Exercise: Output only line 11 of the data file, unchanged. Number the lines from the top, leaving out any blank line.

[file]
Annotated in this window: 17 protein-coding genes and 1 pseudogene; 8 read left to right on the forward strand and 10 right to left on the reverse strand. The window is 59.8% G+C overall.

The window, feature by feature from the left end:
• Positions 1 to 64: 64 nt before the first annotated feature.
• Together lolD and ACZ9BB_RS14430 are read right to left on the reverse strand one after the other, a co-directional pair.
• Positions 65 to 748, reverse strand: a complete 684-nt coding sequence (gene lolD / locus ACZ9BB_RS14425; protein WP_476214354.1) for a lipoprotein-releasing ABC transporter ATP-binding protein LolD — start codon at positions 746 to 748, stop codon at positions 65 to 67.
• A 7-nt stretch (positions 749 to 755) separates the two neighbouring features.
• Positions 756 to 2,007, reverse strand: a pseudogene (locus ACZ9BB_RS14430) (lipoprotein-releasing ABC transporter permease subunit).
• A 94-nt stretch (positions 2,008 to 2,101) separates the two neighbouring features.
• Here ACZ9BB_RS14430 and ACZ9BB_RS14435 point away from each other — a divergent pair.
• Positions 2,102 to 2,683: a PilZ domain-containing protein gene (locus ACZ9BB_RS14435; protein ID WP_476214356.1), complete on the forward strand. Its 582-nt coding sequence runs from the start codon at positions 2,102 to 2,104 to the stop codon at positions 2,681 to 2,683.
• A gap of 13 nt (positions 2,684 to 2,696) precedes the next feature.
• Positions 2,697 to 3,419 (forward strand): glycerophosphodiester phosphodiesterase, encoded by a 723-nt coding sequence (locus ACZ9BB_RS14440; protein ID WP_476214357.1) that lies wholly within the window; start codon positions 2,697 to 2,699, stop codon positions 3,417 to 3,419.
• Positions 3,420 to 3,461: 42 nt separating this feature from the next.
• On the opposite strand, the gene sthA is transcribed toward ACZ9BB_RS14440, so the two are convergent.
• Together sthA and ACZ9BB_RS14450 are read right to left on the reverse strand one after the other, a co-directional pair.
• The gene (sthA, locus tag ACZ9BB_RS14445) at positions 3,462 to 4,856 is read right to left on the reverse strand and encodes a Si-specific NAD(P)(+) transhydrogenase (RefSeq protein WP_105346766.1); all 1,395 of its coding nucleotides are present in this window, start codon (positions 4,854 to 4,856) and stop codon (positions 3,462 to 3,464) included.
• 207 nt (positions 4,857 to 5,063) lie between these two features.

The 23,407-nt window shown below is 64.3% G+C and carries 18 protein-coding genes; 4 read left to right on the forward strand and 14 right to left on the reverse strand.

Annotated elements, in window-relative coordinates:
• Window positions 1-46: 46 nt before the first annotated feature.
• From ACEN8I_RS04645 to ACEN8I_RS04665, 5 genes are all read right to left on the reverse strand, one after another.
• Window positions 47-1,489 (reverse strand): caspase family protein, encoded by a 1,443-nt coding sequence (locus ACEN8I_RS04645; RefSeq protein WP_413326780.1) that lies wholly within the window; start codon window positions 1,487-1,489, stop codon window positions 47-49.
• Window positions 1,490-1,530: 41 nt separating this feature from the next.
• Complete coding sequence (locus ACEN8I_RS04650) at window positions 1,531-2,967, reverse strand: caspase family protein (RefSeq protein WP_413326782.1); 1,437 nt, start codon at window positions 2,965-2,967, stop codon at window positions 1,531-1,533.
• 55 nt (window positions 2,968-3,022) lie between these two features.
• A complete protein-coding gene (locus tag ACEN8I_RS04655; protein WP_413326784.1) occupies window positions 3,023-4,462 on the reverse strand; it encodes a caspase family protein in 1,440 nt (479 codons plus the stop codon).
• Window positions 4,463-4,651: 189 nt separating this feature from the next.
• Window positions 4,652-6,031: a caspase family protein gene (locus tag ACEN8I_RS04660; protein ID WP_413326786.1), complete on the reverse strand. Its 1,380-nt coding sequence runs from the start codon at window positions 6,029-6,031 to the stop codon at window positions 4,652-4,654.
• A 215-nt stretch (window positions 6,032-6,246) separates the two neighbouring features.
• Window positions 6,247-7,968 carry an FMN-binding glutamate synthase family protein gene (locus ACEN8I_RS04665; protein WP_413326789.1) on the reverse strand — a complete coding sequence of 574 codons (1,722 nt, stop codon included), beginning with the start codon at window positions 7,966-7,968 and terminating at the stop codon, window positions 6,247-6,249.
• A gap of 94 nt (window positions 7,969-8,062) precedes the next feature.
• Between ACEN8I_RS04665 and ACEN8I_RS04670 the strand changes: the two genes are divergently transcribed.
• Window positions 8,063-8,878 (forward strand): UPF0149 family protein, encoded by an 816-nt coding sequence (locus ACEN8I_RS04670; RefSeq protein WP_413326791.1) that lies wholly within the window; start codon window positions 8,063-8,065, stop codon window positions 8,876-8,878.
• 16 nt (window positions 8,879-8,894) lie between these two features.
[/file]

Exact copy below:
• A gap of 13 nt (positions 2,684 to 2,696) precedes the next feature.